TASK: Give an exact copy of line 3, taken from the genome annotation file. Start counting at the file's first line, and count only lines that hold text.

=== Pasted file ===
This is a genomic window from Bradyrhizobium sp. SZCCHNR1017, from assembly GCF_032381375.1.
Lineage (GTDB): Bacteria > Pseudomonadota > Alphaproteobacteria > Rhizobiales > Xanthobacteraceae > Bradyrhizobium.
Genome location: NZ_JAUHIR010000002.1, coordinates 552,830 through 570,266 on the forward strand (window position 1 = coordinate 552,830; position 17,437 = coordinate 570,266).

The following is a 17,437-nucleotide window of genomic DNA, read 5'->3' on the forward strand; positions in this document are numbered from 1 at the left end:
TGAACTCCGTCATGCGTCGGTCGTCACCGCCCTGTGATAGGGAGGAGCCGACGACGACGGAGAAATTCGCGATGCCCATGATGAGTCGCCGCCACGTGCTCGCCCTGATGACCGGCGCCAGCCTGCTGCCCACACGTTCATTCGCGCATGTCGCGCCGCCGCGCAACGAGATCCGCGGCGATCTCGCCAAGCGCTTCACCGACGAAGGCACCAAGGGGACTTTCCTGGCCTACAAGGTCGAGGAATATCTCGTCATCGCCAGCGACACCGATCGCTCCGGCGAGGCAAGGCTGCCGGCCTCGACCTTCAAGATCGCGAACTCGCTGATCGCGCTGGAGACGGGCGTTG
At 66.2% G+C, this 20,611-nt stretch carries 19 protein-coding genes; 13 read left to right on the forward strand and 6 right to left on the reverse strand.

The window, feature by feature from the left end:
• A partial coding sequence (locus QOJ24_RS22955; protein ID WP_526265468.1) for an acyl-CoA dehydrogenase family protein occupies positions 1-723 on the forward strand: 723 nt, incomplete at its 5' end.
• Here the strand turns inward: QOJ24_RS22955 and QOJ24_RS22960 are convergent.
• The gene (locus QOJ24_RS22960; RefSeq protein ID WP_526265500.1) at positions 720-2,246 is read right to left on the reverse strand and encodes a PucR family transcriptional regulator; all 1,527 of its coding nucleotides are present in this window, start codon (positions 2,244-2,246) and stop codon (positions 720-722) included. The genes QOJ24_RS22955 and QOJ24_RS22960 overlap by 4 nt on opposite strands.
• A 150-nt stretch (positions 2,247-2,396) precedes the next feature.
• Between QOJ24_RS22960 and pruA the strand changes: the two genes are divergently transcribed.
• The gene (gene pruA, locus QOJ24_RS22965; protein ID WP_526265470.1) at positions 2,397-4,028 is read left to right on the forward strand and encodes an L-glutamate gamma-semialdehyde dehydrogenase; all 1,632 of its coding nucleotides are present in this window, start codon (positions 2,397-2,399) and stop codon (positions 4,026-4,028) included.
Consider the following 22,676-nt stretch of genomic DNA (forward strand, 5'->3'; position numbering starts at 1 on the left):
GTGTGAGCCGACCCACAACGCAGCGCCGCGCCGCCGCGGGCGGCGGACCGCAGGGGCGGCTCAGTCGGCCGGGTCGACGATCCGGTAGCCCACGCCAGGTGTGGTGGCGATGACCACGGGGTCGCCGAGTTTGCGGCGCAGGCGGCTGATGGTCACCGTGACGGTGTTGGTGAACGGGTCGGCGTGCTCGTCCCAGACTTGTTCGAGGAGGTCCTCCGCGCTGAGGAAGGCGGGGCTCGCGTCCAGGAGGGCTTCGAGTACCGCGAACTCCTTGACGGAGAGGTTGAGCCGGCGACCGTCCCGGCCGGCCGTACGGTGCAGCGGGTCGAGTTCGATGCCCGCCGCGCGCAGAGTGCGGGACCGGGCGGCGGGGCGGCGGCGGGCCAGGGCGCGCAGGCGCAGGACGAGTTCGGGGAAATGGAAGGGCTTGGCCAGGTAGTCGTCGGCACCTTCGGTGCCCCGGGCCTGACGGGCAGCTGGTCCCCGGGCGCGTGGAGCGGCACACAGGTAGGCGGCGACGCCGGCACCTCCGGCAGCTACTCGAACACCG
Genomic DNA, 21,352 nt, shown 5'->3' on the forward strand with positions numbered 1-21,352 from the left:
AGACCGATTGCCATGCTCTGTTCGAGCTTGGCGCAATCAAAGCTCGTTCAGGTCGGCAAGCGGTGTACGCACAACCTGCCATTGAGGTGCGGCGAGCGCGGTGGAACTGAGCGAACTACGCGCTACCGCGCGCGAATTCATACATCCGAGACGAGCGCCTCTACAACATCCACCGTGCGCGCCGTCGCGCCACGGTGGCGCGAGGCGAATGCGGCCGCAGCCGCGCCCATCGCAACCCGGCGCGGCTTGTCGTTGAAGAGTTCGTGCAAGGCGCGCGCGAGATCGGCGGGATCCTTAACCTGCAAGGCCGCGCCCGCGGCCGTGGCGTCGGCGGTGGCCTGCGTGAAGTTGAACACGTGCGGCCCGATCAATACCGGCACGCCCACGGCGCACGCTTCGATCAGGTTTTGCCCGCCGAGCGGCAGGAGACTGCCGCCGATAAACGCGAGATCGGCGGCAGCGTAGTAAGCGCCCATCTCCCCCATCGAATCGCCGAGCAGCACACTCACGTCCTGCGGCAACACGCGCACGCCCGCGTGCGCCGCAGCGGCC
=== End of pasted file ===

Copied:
Genome location: NZ_JAUHIR010000002.1, coordinates 552,830 through 570,266 on the forward strand (window position 1 = coordinate 552,830; position 17,437 = coordinate 570,266).